Understanding Cataracts Today

Published by: Dr. Robert Castrovinci

When my grandmother had cataract surgery many decades ago, she was in the hospital for a week, returned home and was required to stay in bed in a dark room for several weeks and then, finally after a couple of months, was able to get cataract glasses.  How things have changed!  Today cataract surgery is an outpatient procedure and most patients can return to their usual activities within 24 hours.

How did this occur?

Over the last 25 years remarkable changes in microsurgery and lens implant technology have taken the very common problem of cataract and allowed many people to enjoy better vision without serious interruption in their daily life.  Today all cataract surgery is done through tiny incisions from which the cataract is extracted and a permanent lens implant displaced.  Typically, no sutures are required.  Most people are surprised that there is no discomfort from the operation or the healing process itself. 

Cataracts can be part of the normal aging process of the eye, affecting 80% of people over age 60.  What causes cataracts?

Cataracts can be part of the normal aging process of the eye, affecting 80% of people over age 60.  Although cataracts can occur in people who are younger with certain chronic diseases, on certain medications or due to injury, this is a less common cause. 

Technically any cloudiness of the human lens is considered a cataract. Cataracts are not growths over the eye. Most people over age 40 do have some slight cataract formation which often causes no difficulty with their vision. However when the cataract increases to the point where vision is distorted or blurred, most people will elect to have cataract surgery.

Does everyone get cataracts?

No, not everyone will develop a visually significant cataract in their lifetime. However if you have cataracts that impair your ability to drive, work or read then no treatment other than surgery would be helpful in correcting your vision.

What are some of the symptoms that cataracts cause?

The earliest symptoms of cataracts are troublesome glare or decreased vision for night driving.  Often trouble with driving under bright or sunny conditions occurs.  Some people describe their vision like "looking through a film or veil".  Sometimes people have difficulty with vision in general including near tasks and reading.  So many of my patients complain about their inability to see the printing on their TVs that I often quip "Maybe it's time for a bigger TV".  Although none of the symptoms necessarily mean you have a cataract, you should consult with your eye care doctor to make sure it is nothing more serious.

There are over two and a half million cataract operations performed annually in the United States. In fact, with the number of people over 65 increasing in the United States over the next few years, the number of operations will continue to increase. Typically once a cataract is removed it does not return. Since cataracts are a medical condition, it is covered by insurance including Medicare. This surgery, in the hands of an experienced cataract surgeon, has a success rate of about 99%.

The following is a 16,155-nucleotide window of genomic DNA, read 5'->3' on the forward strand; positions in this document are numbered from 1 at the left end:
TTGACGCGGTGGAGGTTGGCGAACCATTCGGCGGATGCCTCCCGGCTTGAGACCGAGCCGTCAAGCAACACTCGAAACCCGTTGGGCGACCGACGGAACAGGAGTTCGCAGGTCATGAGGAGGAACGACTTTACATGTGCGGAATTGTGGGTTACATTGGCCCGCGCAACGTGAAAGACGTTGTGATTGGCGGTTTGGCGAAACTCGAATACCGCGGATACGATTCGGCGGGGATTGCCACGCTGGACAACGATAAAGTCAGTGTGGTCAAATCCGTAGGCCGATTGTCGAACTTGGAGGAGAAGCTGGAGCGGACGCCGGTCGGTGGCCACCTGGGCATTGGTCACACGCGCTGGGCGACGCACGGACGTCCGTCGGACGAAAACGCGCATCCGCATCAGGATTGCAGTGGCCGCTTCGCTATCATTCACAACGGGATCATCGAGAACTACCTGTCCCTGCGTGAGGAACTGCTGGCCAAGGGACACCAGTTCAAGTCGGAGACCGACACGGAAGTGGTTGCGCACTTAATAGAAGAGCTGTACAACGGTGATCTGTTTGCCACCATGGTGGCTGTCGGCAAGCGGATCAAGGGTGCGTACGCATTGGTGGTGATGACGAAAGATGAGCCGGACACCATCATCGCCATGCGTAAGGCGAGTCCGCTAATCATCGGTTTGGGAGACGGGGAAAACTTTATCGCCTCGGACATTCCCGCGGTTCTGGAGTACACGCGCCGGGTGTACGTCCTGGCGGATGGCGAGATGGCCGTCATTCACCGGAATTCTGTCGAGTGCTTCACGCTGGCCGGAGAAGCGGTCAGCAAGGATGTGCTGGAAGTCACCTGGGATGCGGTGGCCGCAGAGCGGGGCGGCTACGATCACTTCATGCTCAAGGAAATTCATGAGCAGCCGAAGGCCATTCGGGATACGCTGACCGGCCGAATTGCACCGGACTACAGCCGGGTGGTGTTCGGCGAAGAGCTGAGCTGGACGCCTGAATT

Why are lens implants used?

The normal lens of the eye provides a high degree of focusing power. Once it is removed from the eye it becomes very difficult to see. In the United States, after the late 1970s, cataract surgery was typically done with a lens implant. With current technology, the power of the lens implant that is used for a person's eye can be calculated fairly closely to what is needed for good vision.

Today's lens implants are made of a special surgical plastic which allows it to be folded and inserted through a tiny incision.  Once inserted in your eye, the lens implant is permanent, never requiring replacement.  Since they are within the eye itself, touching or rubbing your eye will not cause the lens implants to move.

What can I expect to happen when I go for cataract surgery?

On the day of surgery, you would report to the outpatient surgery center approximately an hour and a half before your operation.  The nurses would put special dilating drops in the eye that will be having surgery.  An anesthesia specialist will go with you to the operation.  Typically most patients receive only mild sedation for their surgery.

The actual cataract operation typically takes about 15-20 minutes.  After the operation is completed, you return to the recovery area and, when directed by the nurses, a friend or relative can take you home.  During the healing process, you will be using eyedrops several times a day. On the day of surgery it is advised that you stay indoors, preferably with your eyes closed.  You would be checked the following day by your doctor.  Most people can resume their usual activities within 24 hours of their surgery.  If you will require glasses after your operation, those would be prescribed a few weeks after your eye is healed.

In summary, modern cataract surgery is not only safe but typically pain-free and within 24 hours you would be able to resume your usual activities. In the hands of an experienced cataract surgeon, cataract surgery has a success rate of over 99%.  If your blurred vision is caused by cataracts, please speak with your eye doctor about appropriate treatment.

To schedule an appointment with Dr. Robert Castrovinci, contact Divine Savior Healthcare Ophthalmology Clinic at:       

Phone: 608 745-5919
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